3.15.2009

More on Most

1990-91 Boston Celtics

Last Thursday night a retirement roast was held for Johnny Most. A long list of speakers joked about his excesses, from his broadcasting, to smoking, to caffeine, to insomnia, and other eccentricities. Everyone laughed.

Finally, it was the roastee's turn to speak. When Most got up, he looked frail and terribly tired. Only his voice seemed strong. "When someone roasts you, it is a sign of affection . . . I do not look upon this as an ending, but as a new beginning," he said.

Most spoke for only three minutes, saying how fortunate he had been during his career. He paid special tribute to the late Walter Brown, the founder of the Celtics who hired him 37 years ago. Most concluded with a poem he had written. It wasn't Tennyson, but it was sensitive and contained meter.

Was this the person all those macho guys had been cracking jokes about for 90 minutes? What had Most thought while listening and watching?

What was Johnny Most thinking all those years, seemingly trudging along absent-mindedly, the center of attention among fans who loved him and those on the road who loathed him? What was he thinking in recent years as many Boston players disdained him, oblivious to how pivotal a role Most played in creating the Celtic mystique that they were now basking in?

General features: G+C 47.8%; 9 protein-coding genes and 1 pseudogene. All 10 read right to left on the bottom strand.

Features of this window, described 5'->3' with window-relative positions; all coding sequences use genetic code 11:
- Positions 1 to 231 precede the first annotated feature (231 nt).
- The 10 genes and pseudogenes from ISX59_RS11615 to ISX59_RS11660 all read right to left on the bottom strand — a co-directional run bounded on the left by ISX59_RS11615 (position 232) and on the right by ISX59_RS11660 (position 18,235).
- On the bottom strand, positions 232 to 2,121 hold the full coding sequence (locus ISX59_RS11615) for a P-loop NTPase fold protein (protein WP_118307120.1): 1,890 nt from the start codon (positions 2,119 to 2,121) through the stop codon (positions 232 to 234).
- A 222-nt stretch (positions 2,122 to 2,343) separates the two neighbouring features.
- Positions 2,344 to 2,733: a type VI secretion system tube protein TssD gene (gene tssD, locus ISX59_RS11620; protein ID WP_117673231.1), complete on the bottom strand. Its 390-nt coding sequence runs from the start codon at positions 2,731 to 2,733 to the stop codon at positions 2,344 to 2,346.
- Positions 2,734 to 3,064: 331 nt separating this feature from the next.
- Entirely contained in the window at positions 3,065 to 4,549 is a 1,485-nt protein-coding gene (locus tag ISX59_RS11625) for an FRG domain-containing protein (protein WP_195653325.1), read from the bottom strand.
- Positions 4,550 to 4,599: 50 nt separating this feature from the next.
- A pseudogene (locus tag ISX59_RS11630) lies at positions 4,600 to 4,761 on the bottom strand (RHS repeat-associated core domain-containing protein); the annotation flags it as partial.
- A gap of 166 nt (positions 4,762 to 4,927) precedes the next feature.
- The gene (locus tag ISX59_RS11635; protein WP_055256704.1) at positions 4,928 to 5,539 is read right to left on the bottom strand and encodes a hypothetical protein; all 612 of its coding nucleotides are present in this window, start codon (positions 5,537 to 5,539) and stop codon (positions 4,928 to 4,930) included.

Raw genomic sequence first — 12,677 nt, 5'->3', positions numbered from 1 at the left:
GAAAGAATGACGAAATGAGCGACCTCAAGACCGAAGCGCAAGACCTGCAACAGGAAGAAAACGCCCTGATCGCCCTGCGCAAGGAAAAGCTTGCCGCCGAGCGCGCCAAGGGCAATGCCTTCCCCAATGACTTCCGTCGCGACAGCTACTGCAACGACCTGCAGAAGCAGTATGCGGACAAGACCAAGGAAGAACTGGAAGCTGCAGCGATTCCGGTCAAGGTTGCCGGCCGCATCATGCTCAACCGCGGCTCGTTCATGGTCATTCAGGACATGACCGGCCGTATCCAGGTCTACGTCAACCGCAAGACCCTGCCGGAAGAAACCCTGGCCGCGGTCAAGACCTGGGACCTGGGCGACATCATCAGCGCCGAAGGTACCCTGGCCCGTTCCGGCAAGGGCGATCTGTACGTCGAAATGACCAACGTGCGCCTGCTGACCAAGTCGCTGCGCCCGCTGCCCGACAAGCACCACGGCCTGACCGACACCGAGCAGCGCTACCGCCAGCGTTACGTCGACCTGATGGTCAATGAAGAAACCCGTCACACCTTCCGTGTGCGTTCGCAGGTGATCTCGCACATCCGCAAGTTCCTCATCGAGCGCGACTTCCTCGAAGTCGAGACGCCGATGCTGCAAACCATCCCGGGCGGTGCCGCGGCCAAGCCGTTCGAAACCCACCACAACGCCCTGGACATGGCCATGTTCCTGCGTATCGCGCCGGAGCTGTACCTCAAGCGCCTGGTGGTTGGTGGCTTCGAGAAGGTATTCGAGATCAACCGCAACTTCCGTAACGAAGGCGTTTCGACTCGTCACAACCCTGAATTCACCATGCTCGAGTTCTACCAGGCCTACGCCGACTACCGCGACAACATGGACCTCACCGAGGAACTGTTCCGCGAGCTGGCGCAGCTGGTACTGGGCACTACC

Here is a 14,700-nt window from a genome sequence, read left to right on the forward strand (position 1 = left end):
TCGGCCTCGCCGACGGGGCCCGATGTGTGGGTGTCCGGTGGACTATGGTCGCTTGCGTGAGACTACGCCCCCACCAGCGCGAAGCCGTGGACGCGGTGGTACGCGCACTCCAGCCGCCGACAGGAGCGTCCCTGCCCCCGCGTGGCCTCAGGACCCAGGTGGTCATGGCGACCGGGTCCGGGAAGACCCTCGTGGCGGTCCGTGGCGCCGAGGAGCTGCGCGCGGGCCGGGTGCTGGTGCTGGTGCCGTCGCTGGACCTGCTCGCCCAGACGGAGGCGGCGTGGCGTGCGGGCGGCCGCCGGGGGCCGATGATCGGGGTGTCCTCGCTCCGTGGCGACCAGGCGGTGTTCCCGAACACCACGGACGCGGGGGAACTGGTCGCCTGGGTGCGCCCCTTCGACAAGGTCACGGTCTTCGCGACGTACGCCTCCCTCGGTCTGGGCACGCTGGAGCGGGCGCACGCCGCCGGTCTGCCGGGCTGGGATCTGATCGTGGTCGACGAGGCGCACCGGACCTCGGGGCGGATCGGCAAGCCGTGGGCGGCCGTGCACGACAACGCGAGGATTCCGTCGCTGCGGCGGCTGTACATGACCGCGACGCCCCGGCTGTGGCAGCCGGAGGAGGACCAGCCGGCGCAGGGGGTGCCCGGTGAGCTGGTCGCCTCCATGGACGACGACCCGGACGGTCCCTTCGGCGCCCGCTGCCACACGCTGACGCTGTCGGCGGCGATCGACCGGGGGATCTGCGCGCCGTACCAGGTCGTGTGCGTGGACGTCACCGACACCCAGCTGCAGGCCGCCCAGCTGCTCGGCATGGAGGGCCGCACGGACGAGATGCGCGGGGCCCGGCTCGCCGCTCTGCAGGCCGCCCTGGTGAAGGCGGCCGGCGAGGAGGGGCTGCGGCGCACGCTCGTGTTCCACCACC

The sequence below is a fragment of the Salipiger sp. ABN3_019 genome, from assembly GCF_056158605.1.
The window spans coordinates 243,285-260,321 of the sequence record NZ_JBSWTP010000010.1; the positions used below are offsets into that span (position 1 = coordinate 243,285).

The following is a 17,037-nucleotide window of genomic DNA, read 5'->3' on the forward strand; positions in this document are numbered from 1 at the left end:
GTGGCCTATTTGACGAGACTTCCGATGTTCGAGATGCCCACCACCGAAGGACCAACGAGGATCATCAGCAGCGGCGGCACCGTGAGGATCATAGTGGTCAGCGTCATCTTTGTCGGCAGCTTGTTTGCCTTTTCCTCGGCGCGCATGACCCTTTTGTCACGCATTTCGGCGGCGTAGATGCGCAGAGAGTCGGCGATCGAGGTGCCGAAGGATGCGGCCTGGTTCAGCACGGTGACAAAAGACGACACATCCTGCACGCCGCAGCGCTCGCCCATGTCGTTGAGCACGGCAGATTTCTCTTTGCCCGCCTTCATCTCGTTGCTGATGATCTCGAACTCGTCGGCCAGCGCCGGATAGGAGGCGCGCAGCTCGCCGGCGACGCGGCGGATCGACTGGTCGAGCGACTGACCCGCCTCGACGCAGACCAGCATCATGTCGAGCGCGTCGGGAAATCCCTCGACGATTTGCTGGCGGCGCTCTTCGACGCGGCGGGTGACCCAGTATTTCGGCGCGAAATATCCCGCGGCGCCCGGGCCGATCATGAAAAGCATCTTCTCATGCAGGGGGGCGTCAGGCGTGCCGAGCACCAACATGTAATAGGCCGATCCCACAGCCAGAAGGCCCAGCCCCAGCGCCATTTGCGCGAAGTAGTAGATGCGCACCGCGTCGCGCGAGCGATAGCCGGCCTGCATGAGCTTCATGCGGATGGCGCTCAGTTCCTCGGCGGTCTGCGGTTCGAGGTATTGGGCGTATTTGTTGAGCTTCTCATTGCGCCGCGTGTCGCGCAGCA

I have known Most for more than 20 years without penetrating beyond the public personality. But you sensed there was more there. He never reacted to written criticism of his increasingly careless broadcasting habits, but two years ago the delayed confrontation seemed imminent as he walked toward me at the Garden. He took my hand and expressed genuine thanks for attending his father's funeral a few days earlier.

Most's voice was so strong and familiar that small talk in a delicatessen would be heard several tables away. People often would speak to him and ask about the Celtics' chances. His association with the team was so ingrained that offseason work was very limited. He became famous, but not rich.

Most battled increasingly bad health after suffering a stroke seven years ago. He became more crotchety. Three years ago he was almost abrupt to adults waiting in line for his autograph following a sound-alike contest in Cambridge. But no amount of rudeness could ruin the moment for them, it seemed.

"I am the show," Most told partner Glenn Ordway a few years ago after being told to hurry because the pregame show was about to begin on WEEI. Indeed, from 1953 to about 1980, he was the show and various on-air partners were largely valets.

When the game began they got out of the way. Fans watching television turned on radios to hear Most describe crunch time. In his prime, the attention was well placed. Most was rapid-fire, knew the game and tendencies of the players cold turkey, would spontaneously insert humor and hyperbole, and seize dramatic moments as no else could or would dare do. His was a rare combination of talents.

WEEI will air approximately 90 minutes of Johnny Most recordings tonight at 6, leading into the retirement salute at Boston Garden during halftime of the Celtics-Sonics game. They are worth recording because we will not again hear someone of his talent. During the roast the other night, someone should have stopped telling jokes long enough to plainly state that.

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